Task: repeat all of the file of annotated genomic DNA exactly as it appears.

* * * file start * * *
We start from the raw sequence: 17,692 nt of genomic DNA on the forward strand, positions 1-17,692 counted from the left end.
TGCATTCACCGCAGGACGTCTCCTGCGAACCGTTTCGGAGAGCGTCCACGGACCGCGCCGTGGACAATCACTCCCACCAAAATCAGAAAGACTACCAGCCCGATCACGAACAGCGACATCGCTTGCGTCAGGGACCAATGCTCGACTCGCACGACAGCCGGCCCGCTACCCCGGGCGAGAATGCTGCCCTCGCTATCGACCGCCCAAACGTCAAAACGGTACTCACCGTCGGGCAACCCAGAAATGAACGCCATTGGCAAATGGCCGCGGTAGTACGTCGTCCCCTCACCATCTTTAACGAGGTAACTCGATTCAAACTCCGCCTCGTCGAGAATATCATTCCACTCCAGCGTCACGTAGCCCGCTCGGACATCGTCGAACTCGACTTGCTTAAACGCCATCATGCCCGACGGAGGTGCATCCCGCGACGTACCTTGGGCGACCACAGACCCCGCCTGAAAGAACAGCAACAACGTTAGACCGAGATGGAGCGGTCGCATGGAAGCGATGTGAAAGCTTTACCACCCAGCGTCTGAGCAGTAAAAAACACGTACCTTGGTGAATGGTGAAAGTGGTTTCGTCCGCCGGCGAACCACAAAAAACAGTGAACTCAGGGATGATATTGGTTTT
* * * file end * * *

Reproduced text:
We start from the raw sequence: 17,692 nt of genomic DNA on the forward strand, positions 1-17,692 counted from the left end.
TGCATTCACCGCAGGACGTCTCCTGCGAACCGTTTCGGAGAGCGTCCACGGACCGCGCCGTGGACAATCACTCCCACCAAAATCAGAAAGACTACCAGCCCGATCACGAACAGCGACATCGCTTGCGTCAGGGACCAATGCTCGACTCGCACGACAGCCGGCCCGCTACCCCGGGCGAGAATGCTGCCCTCGCTATCGACCGCCCAAACGTCAAAACGGTACTCACCGTCGGGCAACCCAGAAATGAACGCCATTGGCAAATGGCCGCGGTAGTACGTCGTCCCCTCACCATCTTTAACGAGGTAACTCGATTCAAACTCCGCCTCGTCGAGAATATCATTCCACTCCAGCGTCACGTAGCCCGCTCGGACATCGTCGAACTCGACTTGCTTAAACGCCATCATGCCCGACGGAGGTGCATCCCGCGACGTACCTTGGGCGACCACAGACCCCGCCTGAAAGAACAGCAACAACGTTAGACCGAGATGGAGCGGTCGCATGGAAGCGATGTGAAAGCTTTACCACCCAGCGTCTGAGCAGTAAAAAACACGTACCTTGGTGAATGGTGAAAGTGGTTTCGTCCGCCGGCGAACCACAAAAAACAGTGAACTCAGGGATGATATTGGTTTT